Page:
A Poem from Einstein

Forty three years ago, a pair of family friends presented me with an unpublished poem written by Albert Einstein. The poem is unpublished; this post is its first share, as far as I know.

The poem was typed in German at the top of a single sheet of paper. Underneath was a handwritten English translation.

Helen Dukas, a friend of my grandmother, had typed the poem, and Abraham Pais, a colleague of my father’s at the Institute for Advanced Studies in Princeton, NJ, had translated it. Einstein had written it, they told me, on the occasion of a friend’s son’s bar mitzvah. That morning I had celebrated my bar mitzvah.

Dukas, I learned later, had been Einstein’s assistant for the last 30 years of his life and was co-trustee of his literary estate. She also gifted me a book from Einstein’s personal library (a biography of Kepler, photo below). Pais had been a close friend of Einstein’s. A year later, he published what is still, to this day, the best biography of Einstein.

I was 13 and disappointed. I had no interest in poetry or books about Kepler or Einstein. I wanted a Swiss army knife.

Einstein with Oppenheimer at the IAS in Princeton, NJ

I got over my disappointment, eventually. At a recent gathering, when asked to share a work of art or poetry that had been especially meaningful to me, the choice was easy. Einstein’s poem by itself is not much. But for me it’s a symbol, a reminder of Einstein the person not the legend; his values not his equations.

Who you admire reveals what you value. Speaking at the eulogy for his beloved mentor, Hendrik Lorentz, Einstein said that Lorentz’s work was “of such consistency, lucidity, and beauty as has only rarely been attained in an empirical science.” He also said about Lorentz: “Though he had no illusions about people and human affairs, he was full of kindness toward everybody and everything.” Einstein ended with a description that sounds familiar: “A subtle humor guarded him, which was reflected in his eyes and in his smile.”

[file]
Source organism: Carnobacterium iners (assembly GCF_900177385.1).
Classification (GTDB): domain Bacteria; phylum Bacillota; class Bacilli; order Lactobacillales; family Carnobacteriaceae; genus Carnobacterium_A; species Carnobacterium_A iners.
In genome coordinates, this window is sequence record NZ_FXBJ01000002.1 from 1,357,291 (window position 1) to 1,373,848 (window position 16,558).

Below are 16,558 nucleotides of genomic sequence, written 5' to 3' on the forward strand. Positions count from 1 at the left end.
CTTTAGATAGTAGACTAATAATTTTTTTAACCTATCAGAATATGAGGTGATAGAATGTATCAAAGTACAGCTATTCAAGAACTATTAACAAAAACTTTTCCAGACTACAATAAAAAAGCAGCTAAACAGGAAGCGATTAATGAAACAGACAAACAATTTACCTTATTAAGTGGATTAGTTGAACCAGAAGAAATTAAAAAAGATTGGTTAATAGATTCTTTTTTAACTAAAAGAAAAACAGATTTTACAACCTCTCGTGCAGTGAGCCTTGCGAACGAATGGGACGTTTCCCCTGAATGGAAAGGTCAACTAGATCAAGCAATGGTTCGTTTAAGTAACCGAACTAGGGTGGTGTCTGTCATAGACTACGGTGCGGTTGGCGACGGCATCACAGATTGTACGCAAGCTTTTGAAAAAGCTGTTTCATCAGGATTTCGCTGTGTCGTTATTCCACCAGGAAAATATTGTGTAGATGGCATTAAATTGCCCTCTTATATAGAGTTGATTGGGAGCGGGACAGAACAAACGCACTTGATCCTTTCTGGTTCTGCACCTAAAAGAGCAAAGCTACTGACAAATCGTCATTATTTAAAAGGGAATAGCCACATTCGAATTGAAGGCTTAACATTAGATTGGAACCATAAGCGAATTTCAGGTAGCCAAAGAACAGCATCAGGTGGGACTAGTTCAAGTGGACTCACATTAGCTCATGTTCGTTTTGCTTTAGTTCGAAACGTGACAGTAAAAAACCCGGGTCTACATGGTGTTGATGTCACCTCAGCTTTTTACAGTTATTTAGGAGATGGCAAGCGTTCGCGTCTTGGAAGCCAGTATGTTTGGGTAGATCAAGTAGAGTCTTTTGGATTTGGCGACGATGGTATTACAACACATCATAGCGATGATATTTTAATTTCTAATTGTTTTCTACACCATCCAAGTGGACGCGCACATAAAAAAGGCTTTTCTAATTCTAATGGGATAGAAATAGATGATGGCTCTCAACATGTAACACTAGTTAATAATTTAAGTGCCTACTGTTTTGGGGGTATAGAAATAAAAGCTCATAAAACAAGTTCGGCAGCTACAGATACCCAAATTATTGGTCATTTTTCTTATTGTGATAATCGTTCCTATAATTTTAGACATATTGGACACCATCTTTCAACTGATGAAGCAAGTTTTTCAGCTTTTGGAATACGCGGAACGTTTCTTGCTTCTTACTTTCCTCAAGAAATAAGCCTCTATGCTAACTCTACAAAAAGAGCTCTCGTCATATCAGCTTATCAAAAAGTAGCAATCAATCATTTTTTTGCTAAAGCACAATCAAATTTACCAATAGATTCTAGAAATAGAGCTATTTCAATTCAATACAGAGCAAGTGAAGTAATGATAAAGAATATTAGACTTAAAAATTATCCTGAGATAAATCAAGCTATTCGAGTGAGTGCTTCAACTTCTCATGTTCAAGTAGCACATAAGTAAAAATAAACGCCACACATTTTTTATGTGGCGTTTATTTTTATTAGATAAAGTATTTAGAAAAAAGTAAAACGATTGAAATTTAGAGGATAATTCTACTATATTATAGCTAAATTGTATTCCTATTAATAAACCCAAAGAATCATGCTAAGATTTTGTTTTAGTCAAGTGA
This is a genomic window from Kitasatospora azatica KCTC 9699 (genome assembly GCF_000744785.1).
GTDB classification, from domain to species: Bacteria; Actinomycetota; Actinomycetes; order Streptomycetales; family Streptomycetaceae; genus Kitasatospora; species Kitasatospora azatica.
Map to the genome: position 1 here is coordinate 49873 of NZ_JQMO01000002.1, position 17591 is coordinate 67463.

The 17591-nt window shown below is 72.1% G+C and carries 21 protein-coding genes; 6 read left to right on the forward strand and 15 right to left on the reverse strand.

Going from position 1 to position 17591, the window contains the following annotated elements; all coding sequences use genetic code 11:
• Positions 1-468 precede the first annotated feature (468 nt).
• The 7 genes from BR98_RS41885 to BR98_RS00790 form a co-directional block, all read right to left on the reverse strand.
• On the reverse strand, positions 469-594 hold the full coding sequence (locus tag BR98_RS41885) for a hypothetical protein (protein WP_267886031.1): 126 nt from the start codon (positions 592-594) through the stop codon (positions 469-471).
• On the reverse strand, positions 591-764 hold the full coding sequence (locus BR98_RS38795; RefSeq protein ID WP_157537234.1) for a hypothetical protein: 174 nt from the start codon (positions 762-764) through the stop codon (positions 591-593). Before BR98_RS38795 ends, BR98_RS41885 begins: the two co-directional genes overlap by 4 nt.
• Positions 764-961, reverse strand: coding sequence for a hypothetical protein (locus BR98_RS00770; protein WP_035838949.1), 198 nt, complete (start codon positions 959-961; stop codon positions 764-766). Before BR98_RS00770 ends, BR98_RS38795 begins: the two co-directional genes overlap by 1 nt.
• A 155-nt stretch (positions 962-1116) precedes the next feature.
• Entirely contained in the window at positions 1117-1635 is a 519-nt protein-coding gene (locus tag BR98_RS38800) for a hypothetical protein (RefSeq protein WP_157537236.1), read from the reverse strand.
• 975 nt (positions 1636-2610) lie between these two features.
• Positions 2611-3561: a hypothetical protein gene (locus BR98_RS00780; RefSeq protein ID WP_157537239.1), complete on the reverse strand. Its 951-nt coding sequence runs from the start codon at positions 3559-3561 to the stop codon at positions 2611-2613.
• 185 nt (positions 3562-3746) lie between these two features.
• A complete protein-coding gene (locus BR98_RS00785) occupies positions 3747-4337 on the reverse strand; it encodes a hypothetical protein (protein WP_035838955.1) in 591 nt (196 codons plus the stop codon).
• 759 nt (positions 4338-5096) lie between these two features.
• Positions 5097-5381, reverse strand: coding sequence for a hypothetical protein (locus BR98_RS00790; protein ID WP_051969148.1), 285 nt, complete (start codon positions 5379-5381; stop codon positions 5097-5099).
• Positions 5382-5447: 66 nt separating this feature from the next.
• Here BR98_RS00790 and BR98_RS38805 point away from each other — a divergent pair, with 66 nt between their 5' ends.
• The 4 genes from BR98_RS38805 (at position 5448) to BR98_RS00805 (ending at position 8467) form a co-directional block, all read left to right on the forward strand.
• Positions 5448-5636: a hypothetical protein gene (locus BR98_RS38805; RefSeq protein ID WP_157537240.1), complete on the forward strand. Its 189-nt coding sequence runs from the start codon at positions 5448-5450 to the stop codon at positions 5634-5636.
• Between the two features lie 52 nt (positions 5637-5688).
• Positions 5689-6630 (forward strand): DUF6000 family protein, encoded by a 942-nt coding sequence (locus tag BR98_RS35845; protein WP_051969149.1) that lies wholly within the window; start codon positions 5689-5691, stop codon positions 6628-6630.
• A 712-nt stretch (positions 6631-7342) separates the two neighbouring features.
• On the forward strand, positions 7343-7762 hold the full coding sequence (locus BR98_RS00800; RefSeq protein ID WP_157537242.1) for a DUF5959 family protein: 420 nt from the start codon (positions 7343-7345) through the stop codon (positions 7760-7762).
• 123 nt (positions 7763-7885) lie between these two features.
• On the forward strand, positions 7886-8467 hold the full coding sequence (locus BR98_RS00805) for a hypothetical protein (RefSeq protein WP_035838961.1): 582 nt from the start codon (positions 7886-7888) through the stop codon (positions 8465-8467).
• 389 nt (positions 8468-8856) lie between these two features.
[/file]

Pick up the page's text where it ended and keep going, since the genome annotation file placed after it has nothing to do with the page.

Who you admire may also become who you model.

Science, heart, beauty. Plus some levity. They came together, Einstein wrote, in his heritage: “The Jewish tradition also contains something else, something which finds splendid expression in many of the Psalms, namely, a sort of intoxicated joy and amazement at the beauty and grandeur of this world… This joy is the feeling from which true scientific research draws its spiritual sustenance.”

Perhaps that’s why Einstein celebrated the Jewish rite of passage with a poem. For him science and heart and beauty were one.

Or maybe it was this: “The ideals which have lighted my way, and time after time have given me new courage to face life cheerfully, have been Kindness, Beauty, and Truth … the trite objects of human efforts — possessions, outward success, luxury — have always seemed to me contemptible.”

That may be why the boy a century ago received a poem, not a more tangible gift from Einstein. And why I didn’t get my Swiss army knife.

We both got something better.

A reminder of the ideals that matter, from someone to whom ideas mattered above all.

Poem by Albert Einstein, written in 1937
(gift of Abraham Pais)*

Biography of Kepler, from Einstein’s personal library
(gift of Helen Dukas)

* The poem was written for one (Albert) Gideon Schwabacher. The translation reads:
This day is generally known
Manhood is acknowledged.
The tools needed for this purpose
Nature was prepared to deliver
But do not think, my little man,
That with this all is said and done!
The enterprise is not [that] small:
It is not easy to be a MAN!

Read more Letters

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